WARSAW, Feb 2 (Reuters) - Poland plans to tax online and conventional media advertising to raise money for healthcare and culture amid the coronavirus pandemic, the conservative nationalist government said on Tuesday.
Half of the funds raised by the new tax will help finance the National Health Fund, 35% will go to a fund supporting "culture and national heritage" in media, and 15% to the National Monuments Protection Fund.
"An important result of the struggle of Polish society with the consequences of the pandemic is the faster and faster transfer of many social activities to online space," the government said in a statement on its website.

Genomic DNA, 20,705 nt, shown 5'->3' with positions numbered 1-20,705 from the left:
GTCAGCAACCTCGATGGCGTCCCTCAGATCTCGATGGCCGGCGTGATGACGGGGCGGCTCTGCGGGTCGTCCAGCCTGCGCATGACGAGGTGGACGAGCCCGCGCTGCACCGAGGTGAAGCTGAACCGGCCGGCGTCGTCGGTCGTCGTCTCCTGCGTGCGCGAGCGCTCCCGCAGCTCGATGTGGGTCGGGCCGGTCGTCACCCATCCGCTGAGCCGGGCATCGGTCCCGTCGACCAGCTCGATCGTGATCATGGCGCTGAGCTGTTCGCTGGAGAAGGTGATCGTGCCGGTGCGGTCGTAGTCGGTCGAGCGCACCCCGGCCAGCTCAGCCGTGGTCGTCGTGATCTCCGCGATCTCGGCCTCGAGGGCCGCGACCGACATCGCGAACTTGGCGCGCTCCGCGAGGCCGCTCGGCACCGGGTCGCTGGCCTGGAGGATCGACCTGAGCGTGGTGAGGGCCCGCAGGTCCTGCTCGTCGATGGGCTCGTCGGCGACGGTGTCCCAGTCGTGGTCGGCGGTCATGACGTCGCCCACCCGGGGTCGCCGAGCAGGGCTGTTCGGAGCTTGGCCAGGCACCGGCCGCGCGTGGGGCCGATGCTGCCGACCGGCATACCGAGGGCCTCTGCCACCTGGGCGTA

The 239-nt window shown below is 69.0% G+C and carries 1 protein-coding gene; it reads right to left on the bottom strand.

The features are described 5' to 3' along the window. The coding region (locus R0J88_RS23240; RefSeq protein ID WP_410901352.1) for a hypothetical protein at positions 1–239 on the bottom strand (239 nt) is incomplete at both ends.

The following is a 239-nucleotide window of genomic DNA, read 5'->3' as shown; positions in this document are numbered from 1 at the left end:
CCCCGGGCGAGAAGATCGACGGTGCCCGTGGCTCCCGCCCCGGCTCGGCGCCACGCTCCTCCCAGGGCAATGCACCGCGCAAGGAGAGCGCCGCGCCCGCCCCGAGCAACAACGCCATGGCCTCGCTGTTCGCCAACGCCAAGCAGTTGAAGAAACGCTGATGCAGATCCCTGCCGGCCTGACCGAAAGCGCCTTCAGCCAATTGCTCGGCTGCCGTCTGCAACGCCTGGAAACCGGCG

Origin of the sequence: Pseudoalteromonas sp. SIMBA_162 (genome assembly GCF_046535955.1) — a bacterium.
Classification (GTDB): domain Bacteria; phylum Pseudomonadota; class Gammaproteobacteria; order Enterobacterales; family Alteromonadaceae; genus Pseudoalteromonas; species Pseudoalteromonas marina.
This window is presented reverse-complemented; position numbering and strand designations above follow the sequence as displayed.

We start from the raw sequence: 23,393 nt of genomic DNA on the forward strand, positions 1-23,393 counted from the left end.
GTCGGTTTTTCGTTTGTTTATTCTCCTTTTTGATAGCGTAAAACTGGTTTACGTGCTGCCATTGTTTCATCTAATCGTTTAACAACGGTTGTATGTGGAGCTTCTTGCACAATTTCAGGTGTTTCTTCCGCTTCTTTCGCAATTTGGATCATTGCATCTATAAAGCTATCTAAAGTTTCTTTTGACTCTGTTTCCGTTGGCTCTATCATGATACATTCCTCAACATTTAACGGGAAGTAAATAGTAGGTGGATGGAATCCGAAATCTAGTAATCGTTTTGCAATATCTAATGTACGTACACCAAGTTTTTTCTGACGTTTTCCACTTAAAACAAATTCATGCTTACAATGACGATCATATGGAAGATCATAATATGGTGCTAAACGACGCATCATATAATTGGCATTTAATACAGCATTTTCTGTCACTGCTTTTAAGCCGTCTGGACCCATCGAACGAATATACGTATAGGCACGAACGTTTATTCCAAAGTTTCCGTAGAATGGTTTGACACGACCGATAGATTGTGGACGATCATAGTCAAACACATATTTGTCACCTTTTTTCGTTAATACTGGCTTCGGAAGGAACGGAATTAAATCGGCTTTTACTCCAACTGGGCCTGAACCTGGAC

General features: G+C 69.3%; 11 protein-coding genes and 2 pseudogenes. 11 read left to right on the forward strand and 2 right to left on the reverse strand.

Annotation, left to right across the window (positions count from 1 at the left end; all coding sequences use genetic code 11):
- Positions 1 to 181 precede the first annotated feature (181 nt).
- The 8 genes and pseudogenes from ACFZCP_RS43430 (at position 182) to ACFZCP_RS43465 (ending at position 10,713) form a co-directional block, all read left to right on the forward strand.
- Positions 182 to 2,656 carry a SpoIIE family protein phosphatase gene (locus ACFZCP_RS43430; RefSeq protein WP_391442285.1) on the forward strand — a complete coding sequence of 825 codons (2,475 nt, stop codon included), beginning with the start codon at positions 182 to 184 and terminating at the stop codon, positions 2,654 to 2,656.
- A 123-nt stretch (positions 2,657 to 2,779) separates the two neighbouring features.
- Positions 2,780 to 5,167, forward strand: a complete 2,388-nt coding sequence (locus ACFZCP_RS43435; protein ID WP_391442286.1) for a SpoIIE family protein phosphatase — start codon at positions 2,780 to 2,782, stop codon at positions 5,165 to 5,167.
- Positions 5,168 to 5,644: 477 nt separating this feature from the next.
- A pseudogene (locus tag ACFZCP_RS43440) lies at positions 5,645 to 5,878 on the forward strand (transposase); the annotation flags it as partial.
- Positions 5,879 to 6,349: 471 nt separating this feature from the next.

It said the tax move aimed to help Poles cope with new challenges including "assessing the reliability of information appearing in the media, a loss of a sense of community and ties with tradition, and limited access to cultural goods and monuments of common heritage".
The ruling Law and Justice party, in power since 2015, has sought to promote national Roman Catholic traditions and patriotic feeling, setting itself against what it calls imported liberalism and multiculturalism.
For internet advertisements the proposed legislation would impose a 5% tax rate on service providers whose annual global revenues exceed 750 million euros and whose revenues in Poland are above 5 million euros. For traditional media advertisements, rates will vary between 2% and 15%.
Local news portal Business Insider said total revenues from the new tax might exceed 1 billion zlotys a year and would apply to Google, Facebook and other media outlets.
The cabinet is expected to adopt the legislation in the first quarter of this year. (Reporting by Agnieszka Barteczko Editing by Mark Heinrich)